A bacterium known to cause stomach cancer may also lead to an increased risk of colorectal cancer, especially among people of color, a study by researchers at the Duke Cancer Institute found. 

“People of color are more likely to be diagnosed and die of colorectal cancer," said Meira Epplein, associate professor in population health sciences and leading research of the study. "If H. pylori was associated with colorectal cancer, it could explain some of this racial disparity and provide a potential intervention point to screen high-risk people and eradicate their H. pylori.” 

This potential for a medical breakthrough motivated researchers to further explore the link between H. pylori and colorectal cancers.  

Epplein said their study was inspired by a 2013 study at Vanderbilt University, according to which individuals with high levels of antibodies to specific H. pylori proteins—indicating an occurrence of past infection—are at a higher risk of developing colorectal cancer. The study showed presence of protein-specific antibodies correlates to an increase in odds of colorectal cancer.

More than half of the world’s population is infected with the bacterium H. pylori, a common human carcinogen that has genetically evolved to live in the human stomach. The bacterium induces gastric cancer and stomach ulcers. 

After obtaining a grant for the study in 2014, researchers at Duke amassed a consortium of colorectal cancer cases with matched controls. 

With subjects from the community health clinics in the United States, they collected samples from racially and ethnically diverse subjects and examined the antibody levels before any cancer development. Of more than 8000 study participants, half went on to develop colorectal cancer. 

These participants were then matched with control subjects of the same age, race, sex and other features, Epplein said. 

To determine whether presence of antibodies increased the odds of developing colorectal cancer, researchers compared the antibody frequency between the cancer and non-cancer subjects, she added. They observed a similar occurrence of past infection in both groups.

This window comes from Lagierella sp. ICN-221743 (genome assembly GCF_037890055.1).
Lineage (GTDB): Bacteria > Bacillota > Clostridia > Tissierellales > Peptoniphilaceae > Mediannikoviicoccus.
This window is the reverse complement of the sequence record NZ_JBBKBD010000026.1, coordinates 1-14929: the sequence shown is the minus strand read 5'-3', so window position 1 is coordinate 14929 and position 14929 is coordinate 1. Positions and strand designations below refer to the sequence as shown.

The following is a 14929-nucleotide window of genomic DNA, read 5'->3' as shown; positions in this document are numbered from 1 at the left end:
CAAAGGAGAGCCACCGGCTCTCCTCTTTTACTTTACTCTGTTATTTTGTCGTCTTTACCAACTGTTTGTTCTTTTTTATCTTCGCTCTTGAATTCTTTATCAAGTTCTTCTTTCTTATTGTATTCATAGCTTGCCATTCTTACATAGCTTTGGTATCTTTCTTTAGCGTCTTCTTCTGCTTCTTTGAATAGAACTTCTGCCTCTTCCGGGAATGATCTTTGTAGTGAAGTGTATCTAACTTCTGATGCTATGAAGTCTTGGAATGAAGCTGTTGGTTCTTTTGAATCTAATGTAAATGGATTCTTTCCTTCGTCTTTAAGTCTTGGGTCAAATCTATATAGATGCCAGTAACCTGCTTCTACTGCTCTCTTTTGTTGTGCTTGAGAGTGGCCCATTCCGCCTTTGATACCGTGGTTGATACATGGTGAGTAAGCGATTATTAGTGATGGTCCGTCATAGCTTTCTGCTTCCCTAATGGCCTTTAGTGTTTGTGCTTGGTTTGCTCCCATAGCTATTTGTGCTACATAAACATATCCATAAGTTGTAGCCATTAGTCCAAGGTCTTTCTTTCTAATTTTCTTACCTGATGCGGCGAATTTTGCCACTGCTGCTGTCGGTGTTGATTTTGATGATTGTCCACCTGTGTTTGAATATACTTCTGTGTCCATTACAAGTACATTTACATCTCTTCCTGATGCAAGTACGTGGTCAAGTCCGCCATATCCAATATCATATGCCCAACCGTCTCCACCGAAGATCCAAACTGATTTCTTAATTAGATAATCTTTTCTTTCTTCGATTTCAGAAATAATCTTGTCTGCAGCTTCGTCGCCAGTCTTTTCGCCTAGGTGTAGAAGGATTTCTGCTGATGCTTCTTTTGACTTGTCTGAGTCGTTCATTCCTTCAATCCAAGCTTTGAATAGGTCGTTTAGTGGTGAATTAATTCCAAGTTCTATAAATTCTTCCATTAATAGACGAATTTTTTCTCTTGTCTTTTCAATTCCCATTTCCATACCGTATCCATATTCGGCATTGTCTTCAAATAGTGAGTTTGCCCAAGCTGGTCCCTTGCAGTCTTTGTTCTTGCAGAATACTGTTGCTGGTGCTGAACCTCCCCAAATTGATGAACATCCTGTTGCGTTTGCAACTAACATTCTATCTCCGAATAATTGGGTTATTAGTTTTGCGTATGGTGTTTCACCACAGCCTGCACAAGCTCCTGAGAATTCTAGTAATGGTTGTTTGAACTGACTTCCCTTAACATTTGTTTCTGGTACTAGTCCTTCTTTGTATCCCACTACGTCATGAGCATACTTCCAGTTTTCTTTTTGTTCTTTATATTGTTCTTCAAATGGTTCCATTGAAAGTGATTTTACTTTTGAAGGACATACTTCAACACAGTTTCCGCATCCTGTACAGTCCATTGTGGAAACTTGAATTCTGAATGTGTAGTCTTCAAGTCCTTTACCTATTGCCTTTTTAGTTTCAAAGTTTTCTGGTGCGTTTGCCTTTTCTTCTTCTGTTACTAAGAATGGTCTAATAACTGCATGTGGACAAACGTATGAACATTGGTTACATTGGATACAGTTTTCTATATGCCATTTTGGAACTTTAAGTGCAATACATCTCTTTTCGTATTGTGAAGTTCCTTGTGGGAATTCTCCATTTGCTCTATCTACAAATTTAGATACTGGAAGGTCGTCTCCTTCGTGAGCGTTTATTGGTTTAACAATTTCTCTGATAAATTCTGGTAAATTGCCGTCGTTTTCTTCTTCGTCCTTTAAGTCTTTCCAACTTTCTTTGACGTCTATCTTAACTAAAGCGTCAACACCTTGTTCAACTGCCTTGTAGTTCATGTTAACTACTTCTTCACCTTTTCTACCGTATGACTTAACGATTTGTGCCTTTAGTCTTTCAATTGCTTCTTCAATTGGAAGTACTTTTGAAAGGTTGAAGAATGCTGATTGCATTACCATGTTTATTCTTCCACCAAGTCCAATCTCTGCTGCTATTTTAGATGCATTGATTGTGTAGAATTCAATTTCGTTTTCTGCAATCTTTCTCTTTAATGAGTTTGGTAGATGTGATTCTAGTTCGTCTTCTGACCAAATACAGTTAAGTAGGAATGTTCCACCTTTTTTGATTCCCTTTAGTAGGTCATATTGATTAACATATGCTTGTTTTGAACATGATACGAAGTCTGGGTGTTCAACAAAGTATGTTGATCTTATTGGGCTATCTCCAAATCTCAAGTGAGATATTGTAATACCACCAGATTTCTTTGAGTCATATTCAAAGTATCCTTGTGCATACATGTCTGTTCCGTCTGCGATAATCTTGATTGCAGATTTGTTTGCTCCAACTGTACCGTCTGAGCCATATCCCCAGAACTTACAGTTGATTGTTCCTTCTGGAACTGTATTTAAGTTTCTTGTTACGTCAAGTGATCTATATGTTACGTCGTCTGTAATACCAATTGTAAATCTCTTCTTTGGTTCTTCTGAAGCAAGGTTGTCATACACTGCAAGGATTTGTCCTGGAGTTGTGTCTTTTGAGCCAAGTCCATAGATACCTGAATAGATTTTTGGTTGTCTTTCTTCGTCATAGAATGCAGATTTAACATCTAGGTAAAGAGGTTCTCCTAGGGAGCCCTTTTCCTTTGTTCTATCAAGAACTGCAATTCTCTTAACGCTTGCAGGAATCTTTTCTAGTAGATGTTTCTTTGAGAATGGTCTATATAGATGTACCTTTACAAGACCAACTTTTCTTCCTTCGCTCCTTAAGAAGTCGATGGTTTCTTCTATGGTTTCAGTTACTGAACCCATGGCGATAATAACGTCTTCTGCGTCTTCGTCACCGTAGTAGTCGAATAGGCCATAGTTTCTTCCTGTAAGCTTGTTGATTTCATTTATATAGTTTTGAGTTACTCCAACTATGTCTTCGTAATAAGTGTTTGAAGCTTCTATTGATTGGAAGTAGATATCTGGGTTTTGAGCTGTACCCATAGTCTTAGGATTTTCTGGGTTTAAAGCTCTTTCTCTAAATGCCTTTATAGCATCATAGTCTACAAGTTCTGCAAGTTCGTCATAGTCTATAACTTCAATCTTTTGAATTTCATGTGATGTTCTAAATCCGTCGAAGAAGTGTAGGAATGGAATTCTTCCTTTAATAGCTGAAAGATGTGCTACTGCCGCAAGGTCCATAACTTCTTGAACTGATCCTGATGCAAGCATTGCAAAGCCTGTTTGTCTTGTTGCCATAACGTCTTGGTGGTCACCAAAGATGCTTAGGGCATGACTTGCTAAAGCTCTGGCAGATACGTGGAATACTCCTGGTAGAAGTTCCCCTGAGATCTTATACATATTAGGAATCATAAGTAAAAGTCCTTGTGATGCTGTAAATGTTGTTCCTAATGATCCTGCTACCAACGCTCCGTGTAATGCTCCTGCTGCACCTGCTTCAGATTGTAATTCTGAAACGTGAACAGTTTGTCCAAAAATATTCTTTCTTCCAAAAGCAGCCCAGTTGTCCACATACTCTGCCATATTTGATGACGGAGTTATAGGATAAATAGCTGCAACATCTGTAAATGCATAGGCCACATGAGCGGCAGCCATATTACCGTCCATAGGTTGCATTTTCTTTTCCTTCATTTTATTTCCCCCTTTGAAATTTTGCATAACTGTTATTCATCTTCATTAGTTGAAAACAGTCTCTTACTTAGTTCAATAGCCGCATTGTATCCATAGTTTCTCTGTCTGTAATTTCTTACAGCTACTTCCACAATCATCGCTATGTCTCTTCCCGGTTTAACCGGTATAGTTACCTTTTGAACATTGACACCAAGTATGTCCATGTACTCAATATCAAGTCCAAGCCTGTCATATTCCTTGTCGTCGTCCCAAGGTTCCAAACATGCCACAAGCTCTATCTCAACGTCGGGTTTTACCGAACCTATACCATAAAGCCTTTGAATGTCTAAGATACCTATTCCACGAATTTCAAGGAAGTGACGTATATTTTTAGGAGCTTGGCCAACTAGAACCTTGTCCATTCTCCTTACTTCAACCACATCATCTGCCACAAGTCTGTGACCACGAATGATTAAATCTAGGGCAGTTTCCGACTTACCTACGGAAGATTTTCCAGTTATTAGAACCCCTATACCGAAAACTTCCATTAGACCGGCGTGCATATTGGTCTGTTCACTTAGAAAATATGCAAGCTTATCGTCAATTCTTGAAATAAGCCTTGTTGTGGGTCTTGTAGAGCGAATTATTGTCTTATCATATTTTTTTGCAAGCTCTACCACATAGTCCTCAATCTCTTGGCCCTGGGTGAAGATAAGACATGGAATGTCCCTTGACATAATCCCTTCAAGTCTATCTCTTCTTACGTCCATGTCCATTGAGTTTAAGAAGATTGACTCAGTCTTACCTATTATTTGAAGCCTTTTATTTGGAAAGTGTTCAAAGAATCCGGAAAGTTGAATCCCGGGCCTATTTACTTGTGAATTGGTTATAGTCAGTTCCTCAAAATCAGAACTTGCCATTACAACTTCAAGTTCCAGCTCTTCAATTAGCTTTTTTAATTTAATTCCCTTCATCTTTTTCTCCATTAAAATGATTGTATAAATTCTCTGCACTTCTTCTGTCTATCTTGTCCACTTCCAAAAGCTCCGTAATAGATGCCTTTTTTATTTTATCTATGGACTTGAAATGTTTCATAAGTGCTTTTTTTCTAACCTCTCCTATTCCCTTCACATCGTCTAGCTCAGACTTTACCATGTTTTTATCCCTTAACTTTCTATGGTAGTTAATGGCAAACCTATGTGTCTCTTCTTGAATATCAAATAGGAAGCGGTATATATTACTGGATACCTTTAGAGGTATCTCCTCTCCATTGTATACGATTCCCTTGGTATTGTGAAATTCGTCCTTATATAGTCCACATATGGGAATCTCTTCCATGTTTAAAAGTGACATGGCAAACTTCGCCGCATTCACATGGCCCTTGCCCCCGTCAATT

However, they noticed that ethnicity made a difference: a much higher proportion of black and Latino subjects harbored antibodies to H. pylori. This finding was consistent across both the cancer and non-cancer groups, Epplein added.  

Antibodies to specific H. pylori proteins were also found to be present most often among different ethnic groups. Most significantly, high levels of antibodies to one H. pylori protein—the VacA protein—was strongly associated with colorectal cancer incidence among African Americans and Asian Americans. 

The knowledge that the association between H. pylori and colorectal cancer is pronounced among people of color can significantly impact treatment options, courses of action, and public health disparities concerning cancers. 

If there is a causal linkage between the presence of H. pylori and colorectal cancer development, medical professionals could identify people at high-risk of developing colorectal cancer based on their H. pylori status and reduce cancer incidence by treating them, Epplein noted. 

"Eradicating H. pylori is both non-invasive and cost-effective, only requiring 2 weeks of antibiotics alongside a proton-pump inhibitor," she added. 

If researchers can prove that H. pylori does not lead to a higher risk of colorectal cancer development, the study is still valuable, according to Epplein. 

"If we find that it is not causal, it is still a biomarker—a sign of increased risk," she said. 

Medical professionals could still use the level of antibodies to specific H. pylori proteins to screen people for their probability of developing colorectal cancer.

"For example, if people have high levels of VacA antibodies, they could be getting colonoscopies more frequently," she said. "And for colorectal cancer prevention, we already have the great tool of colonoscopy, which reduces risk and catches cancer early.”

Before establishing H. pylori as a definitive cause of colorectal cancer, researchers are still trying to understand the association that the study discovered. 

Epplein speculated that high antibody levels to common bacteria may indicate a high pro-inflammatory environment, which may make one more likely to develop inflammation-related cancer.

H. pylori is beneficial for humans when they are young by training their immune system to not over-respond to harmless antigens like dirt, mold, and dust, Epplein said. But it will evolve over time as people age.

"Now that we are living longer, the benefit-harm ratio changes at a certain age," she said. "In older people, H. pylori has replicated so many times that it creates more of an opportunity for a mutation."

This mutation could be a potential cause of different types of cancer, she added.